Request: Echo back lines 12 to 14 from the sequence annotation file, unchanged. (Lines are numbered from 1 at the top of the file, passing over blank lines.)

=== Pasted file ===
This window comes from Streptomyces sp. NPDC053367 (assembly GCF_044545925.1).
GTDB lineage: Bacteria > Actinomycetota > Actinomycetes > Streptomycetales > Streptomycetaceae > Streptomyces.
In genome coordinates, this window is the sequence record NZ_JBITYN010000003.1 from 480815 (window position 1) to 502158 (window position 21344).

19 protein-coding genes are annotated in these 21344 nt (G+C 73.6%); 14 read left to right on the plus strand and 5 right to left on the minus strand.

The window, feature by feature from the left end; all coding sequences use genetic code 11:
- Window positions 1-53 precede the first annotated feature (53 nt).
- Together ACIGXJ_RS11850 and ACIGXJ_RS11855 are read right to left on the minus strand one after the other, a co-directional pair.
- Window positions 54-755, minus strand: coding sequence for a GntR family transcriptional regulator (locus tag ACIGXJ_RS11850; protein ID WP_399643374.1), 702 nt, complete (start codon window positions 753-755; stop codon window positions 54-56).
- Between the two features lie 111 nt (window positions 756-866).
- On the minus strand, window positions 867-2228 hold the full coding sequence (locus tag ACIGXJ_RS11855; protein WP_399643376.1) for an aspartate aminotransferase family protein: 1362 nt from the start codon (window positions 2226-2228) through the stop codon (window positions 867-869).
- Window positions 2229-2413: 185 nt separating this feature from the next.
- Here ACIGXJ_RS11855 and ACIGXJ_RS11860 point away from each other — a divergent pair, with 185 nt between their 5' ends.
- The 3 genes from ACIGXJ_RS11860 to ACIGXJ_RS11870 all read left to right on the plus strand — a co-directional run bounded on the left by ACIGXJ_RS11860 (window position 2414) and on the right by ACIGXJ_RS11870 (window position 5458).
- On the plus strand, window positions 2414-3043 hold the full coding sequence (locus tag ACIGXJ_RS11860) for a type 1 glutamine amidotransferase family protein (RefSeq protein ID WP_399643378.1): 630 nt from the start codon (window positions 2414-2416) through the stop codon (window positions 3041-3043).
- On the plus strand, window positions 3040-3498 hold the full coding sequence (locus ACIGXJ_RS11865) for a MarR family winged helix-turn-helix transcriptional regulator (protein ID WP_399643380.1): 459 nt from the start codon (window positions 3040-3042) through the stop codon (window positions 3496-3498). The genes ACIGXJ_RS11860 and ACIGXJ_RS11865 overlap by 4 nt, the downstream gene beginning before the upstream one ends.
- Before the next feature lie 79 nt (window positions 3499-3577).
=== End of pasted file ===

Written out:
- Here ACIGXJ_RS11855 and ACIGXJ_RS11860 point away from each other — a divergent pair, with 185 nt between their 5' ends.
- The 3 genes from ACIGXJ_RS11860 to ACIGXJ_RS11870 all read left to right on the plus strand — a co-directional run bounded on the left by ACIGXJ_RS11860 (window position 2414) and on the right by ACIGXJ_RS11870 (window position 5458).
- On the plus strand, window positions 2414-3043 hold the full coding sequence (locus tag ACIGXJ_RS11860) for a type 1 glutamine amidotransferase family protein (RefSeq protein ID WP_399643378.1): 630 nt from the start codon (window positions 2414-2416) through the stop codon (window positions 3041-3043).